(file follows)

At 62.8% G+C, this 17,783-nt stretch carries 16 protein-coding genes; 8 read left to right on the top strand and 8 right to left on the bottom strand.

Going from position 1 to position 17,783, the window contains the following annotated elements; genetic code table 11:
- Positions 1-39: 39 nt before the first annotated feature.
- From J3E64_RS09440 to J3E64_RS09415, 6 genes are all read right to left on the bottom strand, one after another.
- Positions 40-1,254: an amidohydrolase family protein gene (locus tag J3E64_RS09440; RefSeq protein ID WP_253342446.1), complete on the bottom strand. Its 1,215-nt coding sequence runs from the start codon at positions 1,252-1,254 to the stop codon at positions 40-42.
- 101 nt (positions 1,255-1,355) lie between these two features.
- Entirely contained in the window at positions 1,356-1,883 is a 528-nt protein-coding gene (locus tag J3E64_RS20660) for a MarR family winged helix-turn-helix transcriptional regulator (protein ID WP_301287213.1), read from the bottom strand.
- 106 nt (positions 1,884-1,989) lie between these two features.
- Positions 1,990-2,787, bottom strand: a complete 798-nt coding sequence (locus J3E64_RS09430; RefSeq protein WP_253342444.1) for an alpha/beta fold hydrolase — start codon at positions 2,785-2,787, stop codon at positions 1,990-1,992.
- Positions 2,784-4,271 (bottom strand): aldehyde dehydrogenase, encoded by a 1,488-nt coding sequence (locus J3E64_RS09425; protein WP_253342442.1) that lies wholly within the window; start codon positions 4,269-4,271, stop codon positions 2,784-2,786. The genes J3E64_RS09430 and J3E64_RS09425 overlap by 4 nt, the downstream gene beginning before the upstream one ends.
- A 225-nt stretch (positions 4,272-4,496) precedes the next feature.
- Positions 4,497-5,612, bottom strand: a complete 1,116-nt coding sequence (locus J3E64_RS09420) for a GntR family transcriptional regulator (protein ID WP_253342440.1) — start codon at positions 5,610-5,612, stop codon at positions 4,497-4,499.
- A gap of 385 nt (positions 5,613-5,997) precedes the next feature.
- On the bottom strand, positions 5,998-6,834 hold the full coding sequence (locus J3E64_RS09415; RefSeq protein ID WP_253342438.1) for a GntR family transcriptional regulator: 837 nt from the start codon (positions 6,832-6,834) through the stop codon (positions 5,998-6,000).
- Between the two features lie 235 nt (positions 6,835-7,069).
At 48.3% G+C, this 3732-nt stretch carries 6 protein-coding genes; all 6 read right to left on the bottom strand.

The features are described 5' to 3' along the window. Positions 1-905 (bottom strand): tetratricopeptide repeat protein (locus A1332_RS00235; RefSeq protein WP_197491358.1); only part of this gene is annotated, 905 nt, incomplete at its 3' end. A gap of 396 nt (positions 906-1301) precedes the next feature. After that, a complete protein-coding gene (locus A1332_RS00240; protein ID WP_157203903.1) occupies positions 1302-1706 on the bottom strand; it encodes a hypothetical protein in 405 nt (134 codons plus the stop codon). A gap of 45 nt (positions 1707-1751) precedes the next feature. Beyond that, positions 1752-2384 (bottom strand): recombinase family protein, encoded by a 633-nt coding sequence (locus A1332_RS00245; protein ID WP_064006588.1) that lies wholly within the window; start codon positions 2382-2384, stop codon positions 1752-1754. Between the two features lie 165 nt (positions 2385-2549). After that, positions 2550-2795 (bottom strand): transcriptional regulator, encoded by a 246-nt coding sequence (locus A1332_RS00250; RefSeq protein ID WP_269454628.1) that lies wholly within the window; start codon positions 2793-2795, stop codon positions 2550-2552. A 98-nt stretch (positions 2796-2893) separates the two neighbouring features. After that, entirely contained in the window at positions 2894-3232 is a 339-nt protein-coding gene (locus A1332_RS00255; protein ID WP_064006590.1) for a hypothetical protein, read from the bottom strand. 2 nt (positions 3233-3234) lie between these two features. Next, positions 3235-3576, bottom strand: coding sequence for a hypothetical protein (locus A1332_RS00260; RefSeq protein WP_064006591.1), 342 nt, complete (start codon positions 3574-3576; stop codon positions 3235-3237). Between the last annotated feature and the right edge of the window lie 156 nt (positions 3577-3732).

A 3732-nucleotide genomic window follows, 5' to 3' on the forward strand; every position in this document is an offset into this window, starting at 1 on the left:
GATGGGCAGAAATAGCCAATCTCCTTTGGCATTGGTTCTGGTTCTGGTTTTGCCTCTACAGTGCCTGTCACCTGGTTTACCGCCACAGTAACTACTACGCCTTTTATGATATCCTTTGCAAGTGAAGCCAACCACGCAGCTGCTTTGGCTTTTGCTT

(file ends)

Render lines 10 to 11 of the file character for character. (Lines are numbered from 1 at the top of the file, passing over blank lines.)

- Positions 2,784-4,271 (bottom strand): aldehyde dehydrogenase, encoded by a 1,488-nt coding sequence (locus J3E64_RS09425; protein WP_253342442.1) that lies wholly within the window; start codon positions 4,269-4,271, stop codon positions 2,784-2,786. The genes J3E64_RS09430 and J3E64_RS09425 overlap by 4 nt, the downstream gene beginning before the upstream one ends.
- A 225-nt stretch (positions 4,272-4,496) precedes the next feature.